The paradox of thrift is this simple, if you have falling investment creating falling AD and people try to cut back consumption(try to save more), in the aggregate, people actually save less.

  25. Gravatar of Suvy Suvy
    12. February 2013 at 06:50

    “If all four of those things happen, then Say’s Law might not hold.”

    Say’s Law never actually holds for the reasons I stated above. Especially when dealing with firms that are subject to runs and firms that trade highly illiquid assets. Cash is a liquid asset that I can use to buy things; it holds a lot of flexibility, therefore, hoarding cash can make perfect sense, especially in poor economic climates where liquidity preferences are high.

    Also, any version of Keynes saying that savings is turned into investment is flat out wrong. In the Keynesian theory, investment is turned into savings. Keynes expounds on this in both The General Theory and in his papers after The General Theory.

    “The investment market can become congested because there is a shortage of cash. It can never become congested when there is a shortage of savings.”–J.M. Keynes

    “Surely nothing is more certain than that the credit or “finance” required by ex-ante investment is not mainly supplied by ex-ante saving.”–J.M. Keynes

    By the way, Keynes also says that investment is what gets turned into savings in chapter 4 and chapter 7 of The General Theory as well.

  26. Gravatar of Suvy Suvy
    12. February 2013 at 06:53

    “Recall that Keynes is Krugman’s hero.”

    No he’s not. Krugman’s hero is John Hicks. Krugman’s ideas are about as classical as they come; Paul Krugman is no Keynesian and misses the most important parts of the Keynesian theory.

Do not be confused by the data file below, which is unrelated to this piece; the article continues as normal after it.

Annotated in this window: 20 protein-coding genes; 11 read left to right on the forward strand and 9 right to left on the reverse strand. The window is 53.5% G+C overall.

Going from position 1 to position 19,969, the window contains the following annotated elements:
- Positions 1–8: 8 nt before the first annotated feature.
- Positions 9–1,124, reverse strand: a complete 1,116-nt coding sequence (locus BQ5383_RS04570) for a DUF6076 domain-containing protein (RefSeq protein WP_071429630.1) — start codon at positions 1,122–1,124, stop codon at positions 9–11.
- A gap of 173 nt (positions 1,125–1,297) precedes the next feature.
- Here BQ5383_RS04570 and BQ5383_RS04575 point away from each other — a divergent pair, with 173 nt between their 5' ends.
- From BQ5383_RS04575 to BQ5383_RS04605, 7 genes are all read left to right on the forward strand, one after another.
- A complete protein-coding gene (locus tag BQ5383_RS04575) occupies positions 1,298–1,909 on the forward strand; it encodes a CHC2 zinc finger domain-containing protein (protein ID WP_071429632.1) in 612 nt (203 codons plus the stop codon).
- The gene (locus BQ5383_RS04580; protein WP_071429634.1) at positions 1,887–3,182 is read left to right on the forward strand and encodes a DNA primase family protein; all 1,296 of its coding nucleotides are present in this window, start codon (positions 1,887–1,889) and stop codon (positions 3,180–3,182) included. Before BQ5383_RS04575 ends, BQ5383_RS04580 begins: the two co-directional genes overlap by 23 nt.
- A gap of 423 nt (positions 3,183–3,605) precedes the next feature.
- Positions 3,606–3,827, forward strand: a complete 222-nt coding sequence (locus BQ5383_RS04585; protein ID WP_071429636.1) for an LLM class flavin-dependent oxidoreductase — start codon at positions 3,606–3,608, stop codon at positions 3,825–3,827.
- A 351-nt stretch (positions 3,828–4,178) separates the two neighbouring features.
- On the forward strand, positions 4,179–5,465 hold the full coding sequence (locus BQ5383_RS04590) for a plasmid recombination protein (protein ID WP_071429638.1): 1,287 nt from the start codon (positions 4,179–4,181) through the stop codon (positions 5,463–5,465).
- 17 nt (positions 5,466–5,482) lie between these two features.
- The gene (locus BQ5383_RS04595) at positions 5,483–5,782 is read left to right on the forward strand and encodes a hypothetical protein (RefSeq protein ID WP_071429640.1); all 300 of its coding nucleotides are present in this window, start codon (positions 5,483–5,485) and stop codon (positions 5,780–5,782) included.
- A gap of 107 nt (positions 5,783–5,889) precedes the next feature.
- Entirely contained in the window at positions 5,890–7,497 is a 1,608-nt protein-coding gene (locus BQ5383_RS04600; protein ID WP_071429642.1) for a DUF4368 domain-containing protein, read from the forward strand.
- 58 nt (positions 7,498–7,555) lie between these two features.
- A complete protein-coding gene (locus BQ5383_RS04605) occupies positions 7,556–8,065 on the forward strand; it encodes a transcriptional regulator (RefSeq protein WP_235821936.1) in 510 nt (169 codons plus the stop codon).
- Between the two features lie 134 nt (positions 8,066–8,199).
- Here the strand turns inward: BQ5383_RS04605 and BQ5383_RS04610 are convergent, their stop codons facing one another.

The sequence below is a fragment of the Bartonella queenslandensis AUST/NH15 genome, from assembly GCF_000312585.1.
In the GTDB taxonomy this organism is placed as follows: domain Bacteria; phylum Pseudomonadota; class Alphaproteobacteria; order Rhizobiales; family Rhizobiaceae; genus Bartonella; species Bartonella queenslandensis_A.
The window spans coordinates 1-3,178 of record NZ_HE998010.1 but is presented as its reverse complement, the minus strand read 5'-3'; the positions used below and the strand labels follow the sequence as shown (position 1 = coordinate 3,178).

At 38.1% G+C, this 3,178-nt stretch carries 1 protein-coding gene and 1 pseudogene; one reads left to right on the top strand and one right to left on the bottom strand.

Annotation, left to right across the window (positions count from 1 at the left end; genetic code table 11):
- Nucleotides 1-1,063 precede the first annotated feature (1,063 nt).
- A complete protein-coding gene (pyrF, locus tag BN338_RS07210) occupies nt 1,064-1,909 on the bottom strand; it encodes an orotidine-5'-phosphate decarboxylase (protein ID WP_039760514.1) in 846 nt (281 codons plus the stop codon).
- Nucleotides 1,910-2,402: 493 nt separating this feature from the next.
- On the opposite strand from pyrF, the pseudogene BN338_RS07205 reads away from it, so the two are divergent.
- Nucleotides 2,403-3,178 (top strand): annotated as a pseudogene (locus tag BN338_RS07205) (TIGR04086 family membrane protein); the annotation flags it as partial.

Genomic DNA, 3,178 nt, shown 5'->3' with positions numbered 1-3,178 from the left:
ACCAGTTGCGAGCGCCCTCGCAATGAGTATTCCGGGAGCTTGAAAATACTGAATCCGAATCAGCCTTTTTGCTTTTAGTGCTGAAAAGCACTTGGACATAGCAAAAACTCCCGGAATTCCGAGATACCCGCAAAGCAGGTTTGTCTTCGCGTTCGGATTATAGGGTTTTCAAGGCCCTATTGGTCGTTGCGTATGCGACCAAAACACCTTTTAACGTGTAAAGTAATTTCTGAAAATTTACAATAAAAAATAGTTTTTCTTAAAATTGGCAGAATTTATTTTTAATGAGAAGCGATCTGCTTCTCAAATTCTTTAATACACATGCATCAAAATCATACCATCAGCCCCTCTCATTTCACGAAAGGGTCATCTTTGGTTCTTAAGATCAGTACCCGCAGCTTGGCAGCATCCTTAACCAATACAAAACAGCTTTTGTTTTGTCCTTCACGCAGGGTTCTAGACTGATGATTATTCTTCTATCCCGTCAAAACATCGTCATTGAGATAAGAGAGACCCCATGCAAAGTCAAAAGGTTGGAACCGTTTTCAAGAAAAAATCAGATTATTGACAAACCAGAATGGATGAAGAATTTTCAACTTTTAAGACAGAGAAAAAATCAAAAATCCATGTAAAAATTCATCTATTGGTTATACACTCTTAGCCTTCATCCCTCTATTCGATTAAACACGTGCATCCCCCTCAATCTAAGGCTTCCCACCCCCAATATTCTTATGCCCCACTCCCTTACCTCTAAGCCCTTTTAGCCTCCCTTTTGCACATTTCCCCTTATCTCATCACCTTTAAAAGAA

27. Gravatar of Saturos Saturos
    12. February 2013 at 07:12

    Suvy, Krugman has literally written paeans to Keynes. I think you mean Hicks is Brad DeLong’s hero. Yes I know what you’re saying, you think Keynes’ ideas proper were quite different from the neoclassical synthesis they were shoehorned into, and Krugman is in the latter tradition (as he knows).

  28. Gravatar of Suvy Suvy
    12. February 2013 at 07:27

    “Suvy, Krugman has literally written paeans to Keynes. I think you mean Hicks is Brad DeLong’s hero. Yes I know what you’re saying, you think Keynes’ ideas proper were quite different from the neoclassical synthesis they were shoehorned into, and Krugman is in the latter tradition (as he knows).”

    The problem is that the New Keynesian miss the most important aspects of the Keynesian theory. In fact, Skidelsky actually says that the most accurate interpretation of Keynes is held by Minsky, which is very different from the interpretation held by Krugman.

    Why Krugman isn’t a Keynesian:
    1. Krugman has no financial sector that finances investment in his model of macro
    2. Krugman thinks that savings are turned into investment
    3. Krugman still things IS/LM is worth a salt and thinks it’s Keynes’ model when Keynes was “radically opposed” to it
    4. Krugman completely misunderstands liquidity preference from a Keynesian perspective.
    5. Keynesian economics is built on principles laid out in Keynesian probability theory, which Krugman has no understanding of
    6. I can go on all day

    If anyone ever wants to know what a real Keynesian sounds like, I’d recommend them to read John Maynard Keynes by Hyman Minsky. In my eyes, not only is that an accurate representation of Keynes’ work, but it is the best model of a capitalist economy that I have ever seen. It’s not very long, but it is very concise and radical.

  29. Gravatar of TravisV TravisV
    12. February 2013 at 08:19

    More from Ryan Avent:

    “The wisdom of Scott Sumner”

    http://www.economist.com/blogs/freeexchange/2013/02/monetary-policy-0

  30. Gravatar of TravisV TravisV
    12. February 2013 at 08:30

    Another question:

    If Krugman doesn’t read Sumner’s blog, what does he read? If he’s ignoring Sumner’s arguments, he must also be ignoring Ryan Avent and Yglesias.

    Does Krugman read nothing but DeLong and Thoma these days?

    Anyway, here’s an old post where Krugman discusses what he reads:

    http://krugman.blogs.nytimes.com/2011/03/08/what-i-read

    I bet he’s ignoring Yglesias now……

    But Krugman is still WAY better than Stiglitz!